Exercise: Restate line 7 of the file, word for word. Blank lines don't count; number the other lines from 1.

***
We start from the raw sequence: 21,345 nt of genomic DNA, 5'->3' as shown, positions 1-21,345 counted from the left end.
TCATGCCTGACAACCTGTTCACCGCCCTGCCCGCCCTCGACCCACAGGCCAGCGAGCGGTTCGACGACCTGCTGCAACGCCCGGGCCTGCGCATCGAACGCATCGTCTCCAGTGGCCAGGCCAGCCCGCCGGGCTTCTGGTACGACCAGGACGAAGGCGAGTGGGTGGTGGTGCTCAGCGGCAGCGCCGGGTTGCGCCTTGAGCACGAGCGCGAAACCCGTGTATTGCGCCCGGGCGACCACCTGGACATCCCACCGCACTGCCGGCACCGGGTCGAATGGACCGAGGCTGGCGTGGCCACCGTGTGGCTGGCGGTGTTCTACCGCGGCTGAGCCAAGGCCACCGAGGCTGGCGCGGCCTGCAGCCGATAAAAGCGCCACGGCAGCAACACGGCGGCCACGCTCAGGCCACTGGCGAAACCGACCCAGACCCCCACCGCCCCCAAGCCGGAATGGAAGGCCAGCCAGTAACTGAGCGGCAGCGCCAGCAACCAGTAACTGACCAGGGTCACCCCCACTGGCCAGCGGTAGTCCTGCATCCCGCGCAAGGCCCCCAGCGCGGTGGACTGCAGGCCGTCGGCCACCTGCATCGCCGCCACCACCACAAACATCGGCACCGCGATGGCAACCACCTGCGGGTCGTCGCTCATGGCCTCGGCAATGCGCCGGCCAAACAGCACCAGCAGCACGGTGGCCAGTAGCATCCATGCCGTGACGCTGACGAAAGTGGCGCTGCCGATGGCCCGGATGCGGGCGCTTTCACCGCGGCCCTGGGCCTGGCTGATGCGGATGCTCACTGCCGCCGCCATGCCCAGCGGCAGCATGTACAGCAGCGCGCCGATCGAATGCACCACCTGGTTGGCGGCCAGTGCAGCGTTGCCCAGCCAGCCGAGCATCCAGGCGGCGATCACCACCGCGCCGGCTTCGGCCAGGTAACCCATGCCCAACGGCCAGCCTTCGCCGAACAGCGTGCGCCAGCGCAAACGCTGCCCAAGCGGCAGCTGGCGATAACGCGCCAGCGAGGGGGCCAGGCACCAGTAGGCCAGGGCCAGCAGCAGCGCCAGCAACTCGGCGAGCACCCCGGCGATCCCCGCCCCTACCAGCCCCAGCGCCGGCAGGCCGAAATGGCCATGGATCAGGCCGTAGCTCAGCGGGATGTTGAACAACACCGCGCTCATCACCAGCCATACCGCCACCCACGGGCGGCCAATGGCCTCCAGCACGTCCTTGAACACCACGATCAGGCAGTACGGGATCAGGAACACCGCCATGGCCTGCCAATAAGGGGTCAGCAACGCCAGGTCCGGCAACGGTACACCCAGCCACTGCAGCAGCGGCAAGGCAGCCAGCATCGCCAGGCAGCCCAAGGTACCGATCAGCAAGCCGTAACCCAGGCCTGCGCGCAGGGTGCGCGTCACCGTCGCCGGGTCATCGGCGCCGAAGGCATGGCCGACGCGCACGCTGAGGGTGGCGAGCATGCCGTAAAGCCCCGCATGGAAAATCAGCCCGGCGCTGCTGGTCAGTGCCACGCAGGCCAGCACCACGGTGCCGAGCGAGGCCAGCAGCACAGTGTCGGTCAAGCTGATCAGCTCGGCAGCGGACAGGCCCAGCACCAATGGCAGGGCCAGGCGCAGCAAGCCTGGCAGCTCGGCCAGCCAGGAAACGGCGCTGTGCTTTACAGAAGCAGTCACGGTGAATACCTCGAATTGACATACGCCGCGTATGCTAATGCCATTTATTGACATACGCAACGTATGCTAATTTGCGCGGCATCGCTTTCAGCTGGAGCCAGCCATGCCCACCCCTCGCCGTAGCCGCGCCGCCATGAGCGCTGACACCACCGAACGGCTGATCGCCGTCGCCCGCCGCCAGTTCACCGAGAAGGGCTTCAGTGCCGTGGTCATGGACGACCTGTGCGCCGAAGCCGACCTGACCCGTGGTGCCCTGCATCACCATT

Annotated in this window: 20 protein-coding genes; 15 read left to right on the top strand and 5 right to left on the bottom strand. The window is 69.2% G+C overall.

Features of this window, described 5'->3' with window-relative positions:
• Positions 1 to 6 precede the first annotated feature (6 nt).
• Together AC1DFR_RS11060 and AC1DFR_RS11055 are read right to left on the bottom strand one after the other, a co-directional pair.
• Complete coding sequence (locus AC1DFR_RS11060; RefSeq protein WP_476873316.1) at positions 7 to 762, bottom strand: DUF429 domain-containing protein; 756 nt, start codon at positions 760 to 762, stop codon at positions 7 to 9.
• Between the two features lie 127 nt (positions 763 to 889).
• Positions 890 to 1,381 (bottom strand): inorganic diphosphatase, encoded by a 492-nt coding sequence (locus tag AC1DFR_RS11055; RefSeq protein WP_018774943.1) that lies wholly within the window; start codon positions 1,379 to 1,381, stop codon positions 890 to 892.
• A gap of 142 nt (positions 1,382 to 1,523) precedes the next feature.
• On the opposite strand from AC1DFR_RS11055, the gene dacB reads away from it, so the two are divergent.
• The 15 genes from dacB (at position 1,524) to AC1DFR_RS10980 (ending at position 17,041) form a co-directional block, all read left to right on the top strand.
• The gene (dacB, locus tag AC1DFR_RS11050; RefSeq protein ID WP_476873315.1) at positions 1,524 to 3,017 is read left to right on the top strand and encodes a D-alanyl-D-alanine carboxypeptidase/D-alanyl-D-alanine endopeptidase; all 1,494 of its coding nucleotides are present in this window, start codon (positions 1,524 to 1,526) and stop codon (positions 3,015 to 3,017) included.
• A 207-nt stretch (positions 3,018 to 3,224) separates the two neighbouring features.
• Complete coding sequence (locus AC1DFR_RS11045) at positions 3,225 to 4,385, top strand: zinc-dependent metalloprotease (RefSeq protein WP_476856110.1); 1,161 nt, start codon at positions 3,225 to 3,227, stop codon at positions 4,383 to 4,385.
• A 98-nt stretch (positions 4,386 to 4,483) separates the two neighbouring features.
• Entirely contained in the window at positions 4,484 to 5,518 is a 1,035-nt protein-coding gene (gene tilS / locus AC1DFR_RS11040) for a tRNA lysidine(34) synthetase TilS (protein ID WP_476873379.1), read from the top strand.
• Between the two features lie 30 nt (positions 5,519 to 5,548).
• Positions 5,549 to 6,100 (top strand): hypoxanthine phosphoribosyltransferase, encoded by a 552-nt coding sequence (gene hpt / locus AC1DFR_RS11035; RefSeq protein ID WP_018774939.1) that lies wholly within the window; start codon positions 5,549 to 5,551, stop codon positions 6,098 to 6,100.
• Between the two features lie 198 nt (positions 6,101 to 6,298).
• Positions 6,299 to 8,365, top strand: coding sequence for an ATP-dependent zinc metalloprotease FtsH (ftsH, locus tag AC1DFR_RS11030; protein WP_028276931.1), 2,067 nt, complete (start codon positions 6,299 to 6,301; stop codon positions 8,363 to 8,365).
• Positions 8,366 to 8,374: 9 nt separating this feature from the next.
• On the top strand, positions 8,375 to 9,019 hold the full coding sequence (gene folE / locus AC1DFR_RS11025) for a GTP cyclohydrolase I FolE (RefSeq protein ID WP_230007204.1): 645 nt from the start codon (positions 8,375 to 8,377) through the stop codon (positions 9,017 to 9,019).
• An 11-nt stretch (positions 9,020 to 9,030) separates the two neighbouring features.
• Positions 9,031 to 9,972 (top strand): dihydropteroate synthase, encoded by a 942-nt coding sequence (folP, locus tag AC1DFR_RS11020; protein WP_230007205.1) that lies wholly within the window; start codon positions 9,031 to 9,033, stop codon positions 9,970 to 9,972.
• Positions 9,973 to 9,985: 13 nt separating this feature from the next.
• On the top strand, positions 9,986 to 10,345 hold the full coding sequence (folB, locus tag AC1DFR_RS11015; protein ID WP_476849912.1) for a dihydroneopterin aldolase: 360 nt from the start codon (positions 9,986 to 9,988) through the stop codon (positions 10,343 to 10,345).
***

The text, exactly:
• Complete coding sequence (locus AC1DFR_RS11060; RefSeq protein WP_476873316.1) at positions 7 to 762, bottom strand: DUF429 domain-containing protein; 756 nt, start codon at positions 760 to 762, stop codon at positions 7 to 9.